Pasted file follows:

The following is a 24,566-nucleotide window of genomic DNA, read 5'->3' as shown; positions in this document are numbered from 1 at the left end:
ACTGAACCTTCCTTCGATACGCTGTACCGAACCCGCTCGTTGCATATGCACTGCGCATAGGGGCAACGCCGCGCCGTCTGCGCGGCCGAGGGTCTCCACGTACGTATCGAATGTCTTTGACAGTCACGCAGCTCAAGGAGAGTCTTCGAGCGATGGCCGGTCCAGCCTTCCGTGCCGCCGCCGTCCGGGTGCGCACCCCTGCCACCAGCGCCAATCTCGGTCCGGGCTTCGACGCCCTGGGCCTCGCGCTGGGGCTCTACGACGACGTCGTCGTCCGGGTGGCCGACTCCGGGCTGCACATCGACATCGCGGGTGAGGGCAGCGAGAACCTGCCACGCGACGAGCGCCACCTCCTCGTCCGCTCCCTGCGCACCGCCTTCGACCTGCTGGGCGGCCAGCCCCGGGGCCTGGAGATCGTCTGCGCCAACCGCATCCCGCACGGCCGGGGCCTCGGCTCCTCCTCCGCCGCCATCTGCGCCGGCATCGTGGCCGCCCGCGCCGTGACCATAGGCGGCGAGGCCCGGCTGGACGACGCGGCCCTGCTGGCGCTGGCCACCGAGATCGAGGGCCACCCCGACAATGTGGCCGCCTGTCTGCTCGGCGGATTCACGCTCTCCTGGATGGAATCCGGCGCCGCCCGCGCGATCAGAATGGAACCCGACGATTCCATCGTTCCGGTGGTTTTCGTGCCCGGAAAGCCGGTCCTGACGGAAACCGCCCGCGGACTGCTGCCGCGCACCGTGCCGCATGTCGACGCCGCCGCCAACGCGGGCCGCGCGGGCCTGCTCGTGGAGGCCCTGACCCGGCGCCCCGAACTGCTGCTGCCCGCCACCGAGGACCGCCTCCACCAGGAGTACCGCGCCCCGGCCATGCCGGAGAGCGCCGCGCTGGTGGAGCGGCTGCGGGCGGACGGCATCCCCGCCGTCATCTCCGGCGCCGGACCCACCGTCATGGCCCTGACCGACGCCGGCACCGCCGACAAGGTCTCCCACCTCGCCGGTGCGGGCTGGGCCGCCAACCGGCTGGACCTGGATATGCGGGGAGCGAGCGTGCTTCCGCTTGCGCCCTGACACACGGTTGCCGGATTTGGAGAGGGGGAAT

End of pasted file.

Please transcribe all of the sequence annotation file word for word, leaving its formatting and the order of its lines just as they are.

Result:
The following is a 24,566-nucleotide window of genomic DNA, read 5'->3' as shown; positions in this document are numbered from 1 at the left end:
ACTGAACCTTCCTTCGATACGCTGTACCGAACCCGCTCGTTGCATATGCACTGCGCATAGGGGCAACGCCGCGCCGTCTGCGCGGCCGAGGGTCTCCACGTACGTATCGAATGTCTTTGACAGTCACGCAGCTCAAGGAGAGTCTTCGAGCGATGGCCGGTCCAGCCTTCCGTGCCGCCGCCGTCCGGGTGCGCACCCCTGCCACCAGCGCCAATCTCGGTCCGGGCTTCGACGCCCTGGGCCTCGCGCTGGGGCTCTACGACGACGTCGTCGTCCGGGTGGCCGACTCCGGGCTGCACATCGACATCGCGGGTGAGGGCAGCGAGAACCTGCCACGCGACGAGCGCCACCTCCTCGTCCGCTCCCTGCGCACCGCCTTCGACCTGCTGGGCGGCCAGCCCCGGGGCCTGGAGATCGTCTGCGCCAACCGCATCCCGCACGGCCGGGGCCTCGGCTCCTCCTCCGCCGCCATCTGCGCCGGCATCGTGGCCGCCCGCGCCGTGACCATAGGCGGCGAGGCCCGGCTGGACGACGCGGCCCTGCTGGCGCTGGCCACCGAGATCGAGGGCCACCCCGACAATGTGGCCGCCTGTCTGCTCGGCGGATTCACGCTCTCCTGGATGGAATCCGGCGCCGCCCGCGCGATCAGAATGGAACCCGACGATTCCATCGTTCCGGTGGTTTTCGTGCCCGGAAAGCCGGTCCTGACGGAAACCGCCCGCGGACTGCTGCCGCGCACCGTGCCGCATGTCGACGCCGCCGCCAACGCGGGCCGCGCGGGCCTGCTCGTGGAGGCCCTGACCCGGCGCCCCGAACTGCTGCTGCCCGCCACCGAGGACCGCCTCCACCAGGAGTACCGCGCCCCGGCCATGCCGGAGAGCGCCGCGCTGGTGGAGCGGCTGCGGGCGGACGGCATCCCCGCCGTCATCTCCGGCGCCGGACCCACCGTCATGGCCCTGACCGACGCCGGCACCGCCGACAAGGTCTCCCACCTCGCCGGTGCGGGCTGGGCCGCCAACCGGCTGGACCTGGATATGCGGGGAGCGAGCGTGCTTCCGCTTGCGCCCTGACACACGGTTGCCGGATTTGGAGAGGGGGAAT